Creating a brand is now easier (thanks to the Internet) than it ever has been. However, committing brand suicide is even easier – it’s happening much faster than marketers thought possible.
The brand survival kit has proven to be a fast, but clever migration to the online world with a foot in both worlds to ensure capturing the mind of the consumer regardless.
The Offline Brand’s Survival Kit
A strong brand is invaluable as the battle for customers intensifies day by day. A survey conducted by Time and CNN among 13- to 17-year-old kids shows that only 13 percent of all kids trust the Internet — compared with 39 percent trusting TV or the newspaper. On the Internet everybody can be a dog.
The enormous choice and an increase in discerning online buyers will require trust in an online brand before users are willing to release personal details to the organization representing the brand.
It is not surprising that online consumers tend to visit their preferred main brands on the Internet within a relatively short period of time, predominantly for curiosity, but also because they already have a positive relationship with the product in the offline world.
For many users, brands will act as a trusted “consumer guide” to the Internet — a development that will make greater demands of the online brand. And this might be the offline brand’s survival kit.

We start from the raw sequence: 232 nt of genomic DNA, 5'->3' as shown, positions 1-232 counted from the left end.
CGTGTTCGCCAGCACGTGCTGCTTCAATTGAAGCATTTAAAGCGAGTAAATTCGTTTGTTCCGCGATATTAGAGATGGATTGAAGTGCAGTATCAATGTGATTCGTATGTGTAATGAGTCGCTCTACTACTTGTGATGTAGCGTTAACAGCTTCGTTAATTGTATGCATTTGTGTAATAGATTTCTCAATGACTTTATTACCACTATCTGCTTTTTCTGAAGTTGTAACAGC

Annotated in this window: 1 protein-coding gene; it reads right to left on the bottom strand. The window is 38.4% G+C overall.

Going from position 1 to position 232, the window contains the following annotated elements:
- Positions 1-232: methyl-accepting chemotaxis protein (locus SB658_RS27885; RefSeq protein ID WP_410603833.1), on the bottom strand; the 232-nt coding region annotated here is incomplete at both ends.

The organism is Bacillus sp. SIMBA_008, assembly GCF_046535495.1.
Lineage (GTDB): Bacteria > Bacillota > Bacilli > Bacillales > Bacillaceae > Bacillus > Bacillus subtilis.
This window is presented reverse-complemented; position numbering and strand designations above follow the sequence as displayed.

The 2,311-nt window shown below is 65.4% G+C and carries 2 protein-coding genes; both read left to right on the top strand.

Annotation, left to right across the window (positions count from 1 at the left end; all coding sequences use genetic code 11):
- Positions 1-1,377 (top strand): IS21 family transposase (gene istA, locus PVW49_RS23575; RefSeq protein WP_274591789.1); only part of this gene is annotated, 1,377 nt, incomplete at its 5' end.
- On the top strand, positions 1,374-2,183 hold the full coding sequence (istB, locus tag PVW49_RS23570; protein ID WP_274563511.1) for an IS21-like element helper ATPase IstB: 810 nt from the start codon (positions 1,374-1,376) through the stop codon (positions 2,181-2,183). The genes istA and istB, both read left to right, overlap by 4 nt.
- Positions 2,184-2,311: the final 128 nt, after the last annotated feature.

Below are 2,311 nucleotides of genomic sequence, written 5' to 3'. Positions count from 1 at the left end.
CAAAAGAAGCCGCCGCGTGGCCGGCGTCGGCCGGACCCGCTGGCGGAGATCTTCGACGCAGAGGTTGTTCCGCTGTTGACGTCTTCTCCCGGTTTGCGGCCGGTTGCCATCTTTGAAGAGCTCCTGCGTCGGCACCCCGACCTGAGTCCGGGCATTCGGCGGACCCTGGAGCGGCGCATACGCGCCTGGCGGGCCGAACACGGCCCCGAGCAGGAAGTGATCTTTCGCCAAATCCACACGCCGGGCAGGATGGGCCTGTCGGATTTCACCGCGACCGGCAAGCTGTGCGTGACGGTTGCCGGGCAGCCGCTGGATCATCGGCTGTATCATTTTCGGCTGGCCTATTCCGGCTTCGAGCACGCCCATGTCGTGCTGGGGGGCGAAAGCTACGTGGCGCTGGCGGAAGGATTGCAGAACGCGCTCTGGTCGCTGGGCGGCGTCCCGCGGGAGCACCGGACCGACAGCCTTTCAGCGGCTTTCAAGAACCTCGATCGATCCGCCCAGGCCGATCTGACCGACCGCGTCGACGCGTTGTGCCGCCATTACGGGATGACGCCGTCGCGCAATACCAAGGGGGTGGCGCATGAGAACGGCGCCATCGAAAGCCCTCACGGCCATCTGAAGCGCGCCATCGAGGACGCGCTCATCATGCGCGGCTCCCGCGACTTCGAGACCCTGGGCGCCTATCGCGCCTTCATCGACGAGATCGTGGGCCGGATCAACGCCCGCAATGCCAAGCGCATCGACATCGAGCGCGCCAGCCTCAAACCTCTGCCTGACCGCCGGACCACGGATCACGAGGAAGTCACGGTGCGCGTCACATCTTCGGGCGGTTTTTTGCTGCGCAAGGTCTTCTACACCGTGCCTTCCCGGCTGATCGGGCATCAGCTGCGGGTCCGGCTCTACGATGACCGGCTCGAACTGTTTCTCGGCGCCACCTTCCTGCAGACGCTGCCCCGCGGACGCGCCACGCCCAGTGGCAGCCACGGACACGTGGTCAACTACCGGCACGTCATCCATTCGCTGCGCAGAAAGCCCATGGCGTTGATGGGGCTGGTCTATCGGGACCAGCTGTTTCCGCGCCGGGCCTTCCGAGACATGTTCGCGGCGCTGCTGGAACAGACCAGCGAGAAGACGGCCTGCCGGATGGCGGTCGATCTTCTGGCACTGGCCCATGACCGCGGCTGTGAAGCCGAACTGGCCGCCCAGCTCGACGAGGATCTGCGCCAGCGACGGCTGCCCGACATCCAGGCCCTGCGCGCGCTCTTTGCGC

One of the emerging problems of today’s Internet world (and a major opportunity for offline brands) is the lack of trust consumers have in web sites and online brands.
Leveraging Real-World Brand Equity
Only a few international brands have managed to transfer offline brand values to the online world without cannibalizing the existing brand.
Disney is one of the few “real world” brands which has managed to control its brand image worldwide when it extended its business online. The difference between Disney and the “online-only” brands is that Disney not only represents a depth, but it also portrays “trust” — a key value which no other online brand has been able to represent in the same way.
You can’t buy goodwill and trust — you earn it over time. Considering no online brand can represent more than a five-year history there have been only a few online brands that have earned consumer trust such as Yahoo, Amazon, AOL and Excite.
It could be said that “real world” trusted brands such as Disney have a free ticket to consumer trust on the web while the online brand market is still immature. However, established brands like Disney realize the need to extend the same brand management and respect for the customer from the real world to maintain the “Disney-esque” trust in the online world. Disney takes all that’s good about the company (family values, safe community and trust) and transfers it online.
Who will be the winners and the losers in the online versus offline brand war? Ultimately, the consumer will decide.